In their book Color and Light in Nature,1 authors Dave Lynch and Bill Livingston make the following enigmatic statement:

“Cast a shadow with your hand onto a piece of paper. See how the sharpness of the shadow’s edge diminishes as you raise your hand above the surface. That fuzzy outer edge of the shadow is the penumbra. Its width divided by its distance from your hand is always a constant fraction of about 1/112.”

Question 1: Can you explain this statement using elementary geometry (e.g., similar triangles)? (Using the approximation that the angular diameter of the Sun at your eye is ~0.5° of arc will result in a slightly different fraction from the above.)

Solution to Question 1: From Fig. 1, $puL=dD−(L+x)≈dD$. But $0.5∘=π360≈1120rad$.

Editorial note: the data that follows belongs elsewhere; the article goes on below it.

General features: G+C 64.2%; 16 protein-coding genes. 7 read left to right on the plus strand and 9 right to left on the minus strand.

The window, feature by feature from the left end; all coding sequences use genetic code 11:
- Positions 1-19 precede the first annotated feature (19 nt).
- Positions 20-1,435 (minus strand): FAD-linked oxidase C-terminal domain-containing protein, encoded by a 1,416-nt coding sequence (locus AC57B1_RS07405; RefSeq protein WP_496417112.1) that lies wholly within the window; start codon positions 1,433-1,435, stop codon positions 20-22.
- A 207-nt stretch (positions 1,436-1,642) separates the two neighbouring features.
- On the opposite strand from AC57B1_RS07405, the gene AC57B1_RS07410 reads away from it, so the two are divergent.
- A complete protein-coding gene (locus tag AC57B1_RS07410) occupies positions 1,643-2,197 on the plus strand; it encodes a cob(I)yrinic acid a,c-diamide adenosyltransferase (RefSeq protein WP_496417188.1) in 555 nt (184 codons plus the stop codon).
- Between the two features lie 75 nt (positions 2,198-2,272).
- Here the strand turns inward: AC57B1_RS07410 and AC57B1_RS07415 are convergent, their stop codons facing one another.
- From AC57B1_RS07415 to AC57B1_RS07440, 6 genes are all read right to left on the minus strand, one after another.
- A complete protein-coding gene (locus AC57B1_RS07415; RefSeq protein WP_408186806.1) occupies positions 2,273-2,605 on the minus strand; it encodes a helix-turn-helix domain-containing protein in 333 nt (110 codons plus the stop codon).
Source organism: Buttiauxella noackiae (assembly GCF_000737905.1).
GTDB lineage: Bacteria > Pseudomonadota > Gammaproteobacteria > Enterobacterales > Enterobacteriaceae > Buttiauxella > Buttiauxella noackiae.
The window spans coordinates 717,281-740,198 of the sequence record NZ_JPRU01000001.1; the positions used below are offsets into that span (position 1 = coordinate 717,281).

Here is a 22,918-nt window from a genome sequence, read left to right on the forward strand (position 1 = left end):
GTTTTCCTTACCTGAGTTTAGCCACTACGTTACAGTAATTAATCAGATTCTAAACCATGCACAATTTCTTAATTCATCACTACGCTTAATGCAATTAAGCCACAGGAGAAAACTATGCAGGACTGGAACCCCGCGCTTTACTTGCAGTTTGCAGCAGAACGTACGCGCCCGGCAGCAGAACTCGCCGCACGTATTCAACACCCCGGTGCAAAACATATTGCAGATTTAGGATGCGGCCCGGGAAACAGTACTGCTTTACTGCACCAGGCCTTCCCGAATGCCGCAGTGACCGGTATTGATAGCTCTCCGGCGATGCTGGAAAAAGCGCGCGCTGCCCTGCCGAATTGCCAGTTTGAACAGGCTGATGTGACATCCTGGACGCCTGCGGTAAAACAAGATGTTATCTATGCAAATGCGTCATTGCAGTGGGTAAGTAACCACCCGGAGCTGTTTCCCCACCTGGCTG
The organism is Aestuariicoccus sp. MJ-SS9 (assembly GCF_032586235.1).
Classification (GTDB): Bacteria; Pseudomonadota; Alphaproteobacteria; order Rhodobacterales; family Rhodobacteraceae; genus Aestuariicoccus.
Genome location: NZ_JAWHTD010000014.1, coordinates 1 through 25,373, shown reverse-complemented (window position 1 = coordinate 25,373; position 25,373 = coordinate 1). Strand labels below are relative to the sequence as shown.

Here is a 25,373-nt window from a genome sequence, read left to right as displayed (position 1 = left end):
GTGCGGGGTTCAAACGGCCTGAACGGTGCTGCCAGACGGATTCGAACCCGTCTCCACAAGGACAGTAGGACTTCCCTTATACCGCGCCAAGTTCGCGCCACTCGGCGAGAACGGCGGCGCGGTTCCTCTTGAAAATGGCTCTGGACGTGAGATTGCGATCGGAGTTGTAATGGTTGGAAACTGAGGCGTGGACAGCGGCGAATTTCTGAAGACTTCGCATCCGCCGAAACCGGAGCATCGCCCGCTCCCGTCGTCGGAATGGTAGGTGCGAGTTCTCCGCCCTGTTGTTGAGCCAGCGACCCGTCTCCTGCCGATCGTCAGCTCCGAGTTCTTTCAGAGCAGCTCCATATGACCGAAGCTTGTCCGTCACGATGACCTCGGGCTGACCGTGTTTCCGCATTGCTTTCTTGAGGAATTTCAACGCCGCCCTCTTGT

A closer approximation for 0.5° is about 1/115 rad, and since the average angular diameter of the Sun on Earth is 0.53° of arc, the corresponding fraction is about 1/108, so the range includes Lynch and Livingston’s result!

Question 2: Use the same geometry to explain why the shadow of a tall object (a flagpole, for example) becomes less sharply defined as you gaze away from the shadow base.

Solution to Question 2: Mentally move the screen to P, the tip of the shadow. Then the above geometry holds true with the left-hand side being $puL+x$.